Report: Qatar at 'increasing risk' to lose 2022 World Cup

REUTERS/Naseem Zeitoon

A study obtained by BBC Sport and conducted by management consultants Cornerstone Global indicates there is "an increasing political risk that Qatar may not host the World Cup in 2022."

Qatar is currently set to host the World Cup in 2022, with construction companies working on a $200-billion infrastructure project to build or expand on 12 venues, a project the study calls "high-risk." The event is cast in further doubt as relations between the small, gas-rich emirate and four surrounding countries - Saudi Arabia, the United Arab Emirates, Egypt, and Bahrain - have deteriorated due to a perception that Qatar was destabilising the Middle East and supporting terrorism.

All four countries cut air and sea links with Qatar in June as a result.

The study, entitled "Qatar in focus: Is the FIFA World Cup 2022 in danger?" and reportedly conducted without government or outside company funding, claims "tournament insiders and regional experts" have stated that "it is far from certain Doha will actually host the tournament." It also states that "Western diplomats have privately stated they do not know whether or not the tournament will take place as planned."

The report adds: "The reasons for this are many and include open allegations of corruption - both in the bidding process and in the infrastructure development.

"Qatar is under greater pressure regarding its hosting of the tournament ... the current political crisis has seen - or at least raised the possibility of - a Qatari opposition movement emerging.

"This means an increased risk for those working on, or seeking contracts for World Cup 2022 infrastructure ... with a risk of non-payment and no realistic ability to enforce any legal contracts.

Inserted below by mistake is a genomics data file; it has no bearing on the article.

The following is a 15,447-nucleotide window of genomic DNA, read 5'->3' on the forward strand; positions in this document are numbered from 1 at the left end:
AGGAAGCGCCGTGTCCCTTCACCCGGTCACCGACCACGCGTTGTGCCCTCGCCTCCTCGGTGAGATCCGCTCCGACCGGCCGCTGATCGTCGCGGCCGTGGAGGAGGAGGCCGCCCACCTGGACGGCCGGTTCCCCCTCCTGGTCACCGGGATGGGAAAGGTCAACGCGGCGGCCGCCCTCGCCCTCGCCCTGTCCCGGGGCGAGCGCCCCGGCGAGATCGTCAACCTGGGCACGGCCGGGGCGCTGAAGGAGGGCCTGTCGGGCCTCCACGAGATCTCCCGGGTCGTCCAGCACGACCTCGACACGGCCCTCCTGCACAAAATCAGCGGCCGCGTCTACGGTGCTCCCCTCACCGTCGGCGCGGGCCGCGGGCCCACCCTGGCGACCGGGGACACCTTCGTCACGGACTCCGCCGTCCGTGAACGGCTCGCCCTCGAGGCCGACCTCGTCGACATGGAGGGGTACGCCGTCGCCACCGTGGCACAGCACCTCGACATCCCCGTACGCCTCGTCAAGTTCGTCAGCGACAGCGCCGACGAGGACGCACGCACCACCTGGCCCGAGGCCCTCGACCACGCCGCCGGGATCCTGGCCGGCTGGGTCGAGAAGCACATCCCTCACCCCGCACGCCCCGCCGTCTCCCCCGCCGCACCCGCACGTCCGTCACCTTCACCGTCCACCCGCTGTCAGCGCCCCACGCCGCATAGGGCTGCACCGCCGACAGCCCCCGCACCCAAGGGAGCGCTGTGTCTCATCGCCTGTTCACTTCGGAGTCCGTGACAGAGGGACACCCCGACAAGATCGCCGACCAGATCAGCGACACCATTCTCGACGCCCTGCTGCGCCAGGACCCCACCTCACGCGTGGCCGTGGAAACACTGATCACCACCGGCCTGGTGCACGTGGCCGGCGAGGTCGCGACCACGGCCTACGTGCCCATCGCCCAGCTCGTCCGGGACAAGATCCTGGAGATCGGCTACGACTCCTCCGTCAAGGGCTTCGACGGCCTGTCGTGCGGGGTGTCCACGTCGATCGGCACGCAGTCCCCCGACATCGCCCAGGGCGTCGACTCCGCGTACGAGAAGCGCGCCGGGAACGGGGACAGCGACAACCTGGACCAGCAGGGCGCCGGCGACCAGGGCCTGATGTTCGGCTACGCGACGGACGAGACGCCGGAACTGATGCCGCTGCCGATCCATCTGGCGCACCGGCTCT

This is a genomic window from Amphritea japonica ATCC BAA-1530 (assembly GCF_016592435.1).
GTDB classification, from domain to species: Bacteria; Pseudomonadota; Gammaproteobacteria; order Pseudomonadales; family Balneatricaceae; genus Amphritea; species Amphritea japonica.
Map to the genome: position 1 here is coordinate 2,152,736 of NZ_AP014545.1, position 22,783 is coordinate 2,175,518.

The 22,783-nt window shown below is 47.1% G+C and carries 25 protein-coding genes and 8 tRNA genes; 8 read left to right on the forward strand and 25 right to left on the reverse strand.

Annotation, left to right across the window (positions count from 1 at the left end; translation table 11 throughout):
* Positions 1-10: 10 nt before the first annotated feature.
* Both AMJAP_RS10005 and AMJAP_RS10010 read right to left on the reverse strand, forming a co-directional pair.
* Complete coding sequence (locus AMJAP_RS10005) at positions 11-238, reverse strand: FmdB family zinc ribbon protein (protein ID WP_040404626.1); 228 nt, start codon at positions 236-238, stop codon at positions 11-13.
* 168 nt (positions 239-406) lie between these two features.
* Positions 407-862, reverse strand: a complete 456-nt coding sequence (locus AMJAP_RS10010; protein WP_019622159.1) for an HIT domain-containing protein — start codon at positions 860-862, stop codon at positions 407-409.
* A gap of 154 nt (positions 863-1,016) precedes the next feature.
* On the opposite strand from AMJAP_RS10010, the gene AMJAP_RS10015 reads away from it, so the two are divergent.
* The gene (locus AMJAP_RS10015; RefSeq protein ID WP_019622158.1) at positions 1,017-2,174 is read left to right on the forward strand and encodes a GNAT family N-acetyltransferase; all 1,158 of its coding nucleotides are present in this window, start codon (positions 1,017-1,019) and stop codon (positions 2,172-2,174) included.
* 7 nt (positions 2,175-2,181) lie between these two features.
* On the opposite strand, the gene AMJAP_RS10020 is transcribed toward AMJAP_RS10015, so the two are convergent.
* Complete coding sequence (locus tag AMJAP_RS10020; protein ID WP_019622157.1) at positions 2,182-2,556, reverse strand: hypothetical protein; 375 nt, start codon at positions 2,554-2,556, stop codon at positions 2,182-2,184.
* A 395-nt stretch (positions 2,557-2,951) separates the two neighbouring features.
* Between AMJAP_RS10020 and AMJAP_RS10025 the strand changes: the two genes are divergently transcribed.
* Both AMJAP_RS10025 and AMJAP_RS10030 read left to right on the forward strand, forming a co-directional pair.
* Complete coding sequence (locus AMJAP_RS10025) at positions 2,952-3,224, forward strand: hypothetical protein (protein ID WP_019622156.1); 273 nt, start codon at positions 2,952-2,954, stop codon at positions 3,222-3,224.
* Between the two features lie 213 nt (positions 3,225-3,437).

"Given the current political situation ... it is certainly possible that the tournament will not be held in Qatar."

Qatar's World Cup bid has repeatedly been criticised from the beginning, as the bid faces accusations of corruption, even when it was announced in 2010.

The building of its stadiums is also controversial as a reported 800,000 migrant workers face inhumane working conditions in extreme heat - coincidentally, another point of contention as the World Cup in Qatar will have to be played in the winter months and thus clashes with club schedules around the world.

All the while, approximately 1,200 workers have already died, according to a report published by the International Trades Union Confederation (ITUC) in March of 2014.

In response to the study, however, Qatar's Supreme Committee for Delivery & Legacy offered: "The intention to create doubt regarding the tournament, while attempting to cause resentment amongst Qatari citizens and anxiety amongst foreign businesses and residents, is as transparent as it is laughable.

"Despite the ambitious title of this report, there is absolutely no risk to the future of the first World Cup in the Middle East."